An op-ed piece in the New York Times by Meagan Day and Bhaskar Sunkara states, “The Byzantine Constitution that [James Madison] helped create serves as the foundation for a system of government that rules over people, rather than an evolving tool for popular self-government.” They go on to write, “As long as we think of our Constitution as a sacred document, instead of an outdated relic, we’ll have to deal with its anti-democratic consequences.”
By getting rid of the Constitution, we would be left with people like Day and Sunkara “ruling over the people” with nothing to stop them but the unbridled will of the majority that they control through the education system, media, and courts. In the Kentucky Resolutions of 1798, Jefferson wrote, “in questions of power then, let no more be heard of confidence in man, but bind him down from mischief by the chains of the constitution.”
While the following is attributed to Jefferson, there is no source for it. Even so, it’s spot on:
The two enemies of the people are criminals and government, so let us tie the second down with the chains of the Constitution so the second will not become the legalized version of the first.
The Constitution makes provision for change. It’s not a sacred document like the Bible, otherwise, there never could be any changes. The fact that we have 17 more Amendments than when the Construction with its Bill of Rights was ratified in 1789 is a testimony to the fact that, while our Founders rejected pure democracy (a form of mob rule), they provided for a democratic process.
On one point I agree with the authors. The Constitution will not save us. Ultimately, only God can save us. That does not mean, however, that He does not hold us to be responsible in the here and now.
Members of the House are elected by majority vote. What Day and Sunkara detest is the Electoral College. They want the mostly liberal population centers to control the nation. We are a nation of states with their own Constitutions and laws. If a person living in California does not like how the elected officials there are running the state, they have the freedom to move to another state. The Electoral College protects less populated states while yielding more power to larger states in the House of Representatives. It’s a balanced system with built-in protections.
Buried at the bottom of the Times article is this: “Meagan Day [is] a writer for the socialist magazine Jacobin…” She would have loved the French Revolution.
A little history will help to put things in perspective for us by looking at the Declaration of Independence and the Constitution as compared to the French Declaration of the Rights of Man along with our nation’s War for Independence and Franc’s bloody Revolution.
Our Declaration of Independence states in unequivocal terms the following:
We hold these truths to be self-evident, that all men are created equal, that they are endowed by their Creator with certain unalienable Rights, that among these are Life, Liberty and the pursuit of Happiness. — That to secure these rights, Governments are instituted among Men, deriving their just powers from the consent of the governed.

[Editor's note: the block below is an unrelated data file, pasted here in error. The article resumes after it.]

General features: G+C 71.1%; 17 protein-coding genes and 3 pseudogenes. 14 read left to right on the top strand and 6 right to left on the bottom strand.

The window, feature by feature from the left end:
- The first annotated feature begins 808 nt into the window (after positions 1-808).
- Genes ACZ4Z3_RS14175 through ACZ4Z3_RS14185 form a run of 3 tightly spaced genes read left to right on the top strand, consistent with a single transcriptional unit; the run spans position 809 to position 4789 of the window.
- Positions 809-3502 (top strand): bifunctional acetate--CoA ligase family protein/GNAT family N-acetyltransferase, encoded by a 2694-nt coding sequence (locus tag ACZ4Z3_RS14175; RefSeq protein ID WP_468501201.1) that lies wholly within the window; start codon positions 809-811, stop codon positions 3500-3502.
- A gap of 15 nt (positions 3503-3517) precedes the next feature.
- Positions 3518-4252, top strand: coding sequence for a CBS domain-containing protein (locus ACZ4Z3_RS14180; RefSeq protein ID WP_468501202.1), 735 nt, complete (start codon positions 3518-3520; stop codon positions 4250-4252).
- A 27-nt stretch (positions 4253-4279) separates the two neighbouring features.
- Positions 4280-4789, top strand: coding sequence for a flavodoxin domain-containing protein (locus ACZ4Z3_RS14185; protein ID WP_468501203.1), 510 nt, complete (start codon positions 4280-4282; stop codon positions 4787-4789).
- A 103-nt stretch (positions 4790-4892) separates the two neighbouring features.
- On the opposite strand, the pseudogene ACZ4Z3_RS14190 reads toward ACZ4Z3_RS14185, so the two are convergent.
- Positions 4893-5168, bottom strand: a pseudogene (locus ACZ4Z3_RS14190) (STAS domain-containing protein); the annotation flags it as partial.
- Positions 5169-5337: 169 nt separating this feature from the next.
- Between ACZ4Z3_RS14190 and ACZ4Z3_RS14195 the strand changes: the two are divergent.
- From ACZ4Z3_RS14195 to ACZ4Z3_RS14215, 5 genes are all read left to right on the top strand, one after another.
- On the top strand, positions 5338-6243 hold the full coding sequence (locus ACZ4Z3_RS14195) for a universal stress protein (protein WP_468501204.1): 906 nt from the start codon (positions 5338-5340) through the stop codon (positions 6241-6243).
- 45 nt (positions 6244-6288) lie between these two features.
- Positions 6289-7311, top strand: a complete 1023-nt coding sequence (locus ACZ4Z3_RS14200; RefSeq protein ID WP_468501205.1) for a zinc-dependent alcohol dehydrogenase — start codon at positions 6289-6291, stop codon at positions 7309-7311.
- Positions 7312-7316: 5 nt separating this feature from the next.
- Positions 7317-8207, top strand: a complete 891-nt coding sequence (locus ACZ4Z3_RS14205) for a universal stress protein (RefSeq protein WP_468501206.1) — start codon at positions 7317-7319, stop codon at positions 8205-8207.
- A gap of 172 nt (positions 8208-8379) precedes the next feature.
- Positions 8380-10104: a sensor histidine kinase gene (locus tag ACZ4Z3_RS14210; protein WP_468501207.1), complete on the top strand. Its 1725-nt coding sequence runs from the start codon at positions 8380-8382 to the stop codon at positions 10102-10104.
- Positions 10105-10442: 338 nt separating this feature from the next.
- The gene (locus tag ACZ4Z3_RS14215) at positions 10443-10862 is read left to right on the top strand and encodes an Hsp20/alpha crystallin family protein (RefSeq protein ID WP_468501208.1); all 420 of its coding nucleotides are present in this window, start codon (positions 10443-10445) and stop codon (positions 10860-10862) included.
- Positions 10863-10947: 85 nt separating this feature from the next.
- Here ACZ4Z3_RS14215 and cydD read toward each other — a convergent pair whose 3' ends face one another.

The above declaration specifies that there are more than just these three rights. There are “certain unalienable Rights, that among these are Life, Liberty and the pursuit of Happiness.” The use of “among these” is important. Note that these rights are not gifts from the State. Neither are these rights created by governments. The logic of the Declaration is clear: No God—no rights.
There was no attempt by the founders to disestablish a biblical moral order by endorsing a moral revolution that is going on today. The colonial (state) governments with their laws, many of which were founded on the Bible, and institutions, including churches and their courts, remained intact. Contrary to some historians, the United States Constitutions did not disestablish Christianity. Yes, there is “no religious test” at the national level, but there remained tests at the state levels. This practice was retained as the First Amendment makes clear:
Congress shall make no law respecting an establishment of religion or prohibiting the free exercise thereof…
The Constitution recognizes Sunday as the Christian Sabbath by setting it aside as a non-work day for conducting official government business (art. 1, sec. 7) and kept the Christian Calendar intact: “DONE in the Year of our Lord….” The “Lord” is the Lord Jesus Christ as the date 1787 attests to. More about this later.
None of the State constitutions, with their many references to religion in general and Christianity in particular, were nullified by the adoption of the Federal Constitution. The Constitution, like the Declaration, assumes an existing moral order that was generally held to be based on “revealed law or divine law” and “the law of nature,” which William Blackstone taught in his multi-volume work Commentaries on the Laws of England was “coeval [existing at the same time] with mankind and dictated by God Himself” (1:41-142).
The Constitution did not attempt to set forth a new civil casuistry. This is why there is no legal code found in the Constitution. There are no prohibitions against murder, theft, or rape. The Constitution, like the Declaration (“the Laws of Nature and of Nature’s God”), assumes the existence of an external Higher Law.